I agree, it is too bad that alot of the admissions boards aren't more liberal. Most prospective students are not 18 years old. Most have motgages and families too. But this is one of those times when you can't hate the player, hate the game.

    It is a seller's market, and you are a buyer looking for a CRNA program. You are bidding with alot less money than most other players when you go into it looking for special conditions. As long as there are people willing to make huge sacrifices to become CRNA's, then there is no reason to make things appear easier, ie lower the price. The crowd of people that you are in direct competition with for admission are probably willing to do everything that you aren't. That dedication becomes apparent early in the courtship, and seperates the crowd. I don't mean to sound disrespectful questioning your dedication. But, there are fifty people behind you willing to put their lives on the back burner to become CRNA's.

    Just as an FYI while I was in school, I had three kids. 7, 4, and 4 months. Wife, mortgage, 2 car notes, etc, etc... I don't feel as though I missed a minute of their lives.

    Best of luck.
  8. by   SNEMU
    I believe that the University of Detroit Mercy in Michigan has an extended track where you can complete the first portion of the program on a part time basis and then only the second portion is full time. Check their website, it is very informative.
    Good luck!
  9. by   TraumaNurse
    Even if you find a program that offers part-time or online classes, it will only be for the Nursing classes. This will lighten the load a little, but it is still a full time 27 month committment no matter which way you slice it. My program has a post-masters certificate for NPs etc. We had a NP in my class but she still had the same work load as the rest of us, except for a few silly nursing classes.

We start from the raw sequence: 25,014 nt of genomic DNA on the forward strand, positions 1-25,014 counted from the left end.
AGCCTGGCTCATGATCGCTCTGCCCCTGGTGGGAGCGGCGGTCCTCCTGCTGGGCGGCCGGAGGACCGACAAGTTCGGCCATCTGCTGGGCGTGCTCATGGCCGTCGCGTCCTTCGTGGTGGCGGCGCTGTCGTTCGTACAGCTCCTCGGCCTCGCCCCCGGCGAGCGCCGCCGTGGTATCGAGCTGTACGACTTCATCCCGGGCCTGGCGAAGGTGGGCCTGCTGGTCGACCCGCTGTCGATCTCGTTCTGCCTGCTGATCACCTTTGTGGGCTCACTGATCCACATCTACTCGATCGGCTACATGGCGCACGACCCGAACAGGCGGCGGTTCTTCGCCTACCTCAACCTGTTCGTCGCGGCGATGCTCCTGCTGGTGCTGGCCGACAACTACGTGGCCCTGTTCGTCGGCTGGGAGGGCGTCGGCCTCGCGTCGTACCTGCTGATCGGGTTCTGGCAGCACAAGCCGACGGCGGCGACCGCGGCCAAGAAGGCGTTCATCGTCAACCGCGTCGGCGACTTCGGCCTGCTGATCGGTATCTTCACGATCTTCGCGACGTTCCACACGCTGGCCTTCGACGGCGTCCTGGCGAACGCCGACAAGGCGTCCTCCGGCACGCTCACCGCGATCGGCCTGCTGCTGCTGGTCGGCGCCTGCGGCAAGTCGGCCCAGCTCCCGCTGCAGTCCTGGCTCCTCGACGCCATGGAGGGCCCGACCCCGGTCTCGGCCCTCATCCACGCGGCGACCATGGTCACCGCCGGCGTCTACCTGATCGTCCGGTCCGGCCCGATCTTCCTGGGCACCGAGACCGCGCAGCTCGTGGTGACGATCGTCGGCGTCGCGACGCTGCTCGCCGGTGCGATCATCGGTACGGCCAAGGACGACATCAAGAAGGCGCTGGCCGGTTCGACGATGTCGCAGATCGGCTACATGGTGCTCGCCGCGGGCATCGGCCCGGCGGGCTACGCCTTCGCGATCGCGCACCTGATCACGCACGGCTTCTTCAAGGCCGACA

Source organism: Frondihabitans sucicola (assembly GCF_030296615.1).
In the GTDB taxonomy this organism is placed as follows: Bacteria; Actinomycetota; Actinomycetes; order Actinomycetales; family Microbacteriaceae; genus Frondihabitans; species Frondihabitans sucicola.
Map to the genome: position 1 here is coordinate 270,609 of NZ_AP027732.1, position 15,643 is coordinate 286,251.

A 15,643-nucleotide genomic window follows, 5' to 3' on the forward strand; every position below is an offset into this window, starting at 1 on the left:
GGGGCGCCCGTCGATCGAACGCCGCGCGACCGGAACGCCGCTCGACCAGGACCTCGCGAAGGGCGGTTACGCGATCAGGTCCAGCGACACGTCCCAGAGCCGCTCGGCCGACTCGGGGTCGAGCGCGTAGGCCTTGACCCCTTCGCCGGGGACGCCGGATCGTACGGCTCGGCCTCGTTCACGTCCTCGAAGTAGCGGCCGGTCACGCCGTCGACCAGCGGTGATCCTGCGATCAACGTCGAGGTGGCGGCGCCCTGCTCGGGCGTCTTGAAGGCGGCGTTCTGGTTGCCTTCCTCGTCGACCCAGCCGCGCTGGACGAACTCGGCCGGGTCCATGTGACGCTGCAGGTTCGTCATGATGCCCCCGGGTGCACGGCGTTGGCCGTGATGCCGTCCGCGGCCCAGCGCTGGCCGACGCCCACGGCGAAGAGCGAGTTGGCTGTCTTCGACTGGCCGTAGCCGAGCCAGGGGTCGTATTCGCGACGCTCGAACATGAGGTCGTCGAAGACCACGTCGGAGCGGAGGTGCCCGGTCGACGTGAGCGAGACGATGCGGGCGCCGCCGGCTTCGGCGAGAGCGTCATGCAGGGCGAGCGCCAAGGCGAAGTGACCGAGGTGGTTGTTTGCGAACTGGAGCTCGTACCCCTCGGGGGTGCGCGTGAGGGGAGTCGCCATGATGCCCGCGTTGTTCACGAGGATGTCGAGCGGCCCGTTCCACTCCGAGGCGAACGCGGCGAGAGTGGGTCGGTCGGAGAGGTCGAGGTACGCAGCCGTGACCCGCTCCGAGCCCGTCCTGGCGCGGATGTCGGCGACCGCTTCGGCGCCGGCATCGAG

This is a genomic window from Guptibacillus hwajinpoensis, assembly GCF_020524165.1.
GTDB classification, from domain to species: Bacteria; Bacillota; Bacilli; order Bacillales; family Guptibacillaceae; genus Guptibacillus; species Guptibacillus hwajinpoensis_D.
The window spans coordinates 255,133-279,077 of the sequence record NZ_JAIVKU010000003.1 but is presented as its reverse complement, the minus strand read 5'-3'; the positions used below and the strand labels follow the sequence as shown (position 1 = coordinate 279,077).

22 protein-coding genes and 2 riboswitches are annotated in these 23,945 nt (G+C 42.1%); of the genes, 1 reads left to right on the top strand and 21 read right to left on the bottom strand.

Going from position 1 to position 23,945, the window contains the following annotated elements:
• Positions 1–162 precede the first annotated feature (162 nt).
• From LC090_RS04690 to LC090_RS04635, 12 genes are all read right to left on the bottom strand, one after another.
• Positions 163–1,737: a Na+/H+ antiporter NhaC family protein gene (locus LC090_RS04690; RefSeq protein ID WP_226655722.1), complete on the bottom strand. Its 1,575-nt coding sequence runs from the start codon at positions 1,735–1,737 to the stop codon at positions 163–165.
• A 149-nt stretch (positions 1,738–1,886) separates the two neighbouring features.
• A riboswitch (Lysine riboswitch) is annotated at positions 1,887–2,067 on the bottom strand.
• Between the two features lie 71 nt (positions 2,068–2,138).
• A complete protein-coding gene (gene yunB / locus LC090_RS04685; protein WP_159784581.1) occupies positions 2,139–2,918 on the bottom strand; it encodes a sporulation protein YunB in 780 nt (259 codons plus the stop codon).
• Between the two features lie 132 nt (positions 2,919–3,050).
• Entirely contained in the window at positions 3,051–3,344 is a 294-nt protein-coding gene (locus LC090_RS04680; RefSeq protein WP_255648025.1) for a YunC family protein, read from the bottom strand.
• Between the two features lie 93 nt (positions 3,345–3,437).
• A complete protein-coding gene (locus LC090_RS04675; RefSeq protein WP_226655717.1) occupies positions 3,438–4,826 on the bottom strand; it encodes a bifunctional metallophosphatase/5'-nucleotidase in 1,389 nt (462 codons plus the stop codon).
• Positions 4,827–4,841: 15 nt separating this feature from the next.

That said, I have always said it is about time management. I have 2 kids, and made it through CRNA school just fine. 2 girls in my class each had 4 kids and another had 3. We all made it through. I feel like I even spent more time with my kids in the past 2 1/2 years than I did working full time 12hr nights in the ICU.
    If you plan your time well, CRNA school is manageable and does not have to mean you will not see your family for 27 months. It's hard but doable. I suggest a smaller, hospital based program that is more personable than a large university center.
  10. by   tnd511
    Quote from TraumaNurse
    Even if you find a program that offers part-time or online classes, it will only be for the Nursing classes. This will lighten the load a little, but it is still a full time 27 month committment no matter which way you slice it. My program has a post-masters certificate for NPs etc. We had a NP in my class but she still had the same work load as the rest of us, except for a few silly nursing classes.
    That said, I have always said it is about time management. I have 2 kids, and made it through CRNA school just fine. 2 girls in my class each had 4 kids and another had 3. We all made it through. I feel like I even spent more time with my kids in the past 2 1/2 years than I did working full time 12hr nights in the ICU.
    If you plan your time well, CRNA school is manageable and does not have to mean you will not see your family for 27 months. It's hard but doable. I suggest a smaller, hospital based program that is more personable than a large university center.
    I am really glad to hear that school was managable. I haven't even applied for school yet, but I am already worried about getting through the program with 2 small children. I feel that it would be easier with 2 small children vs. 2 teenagers!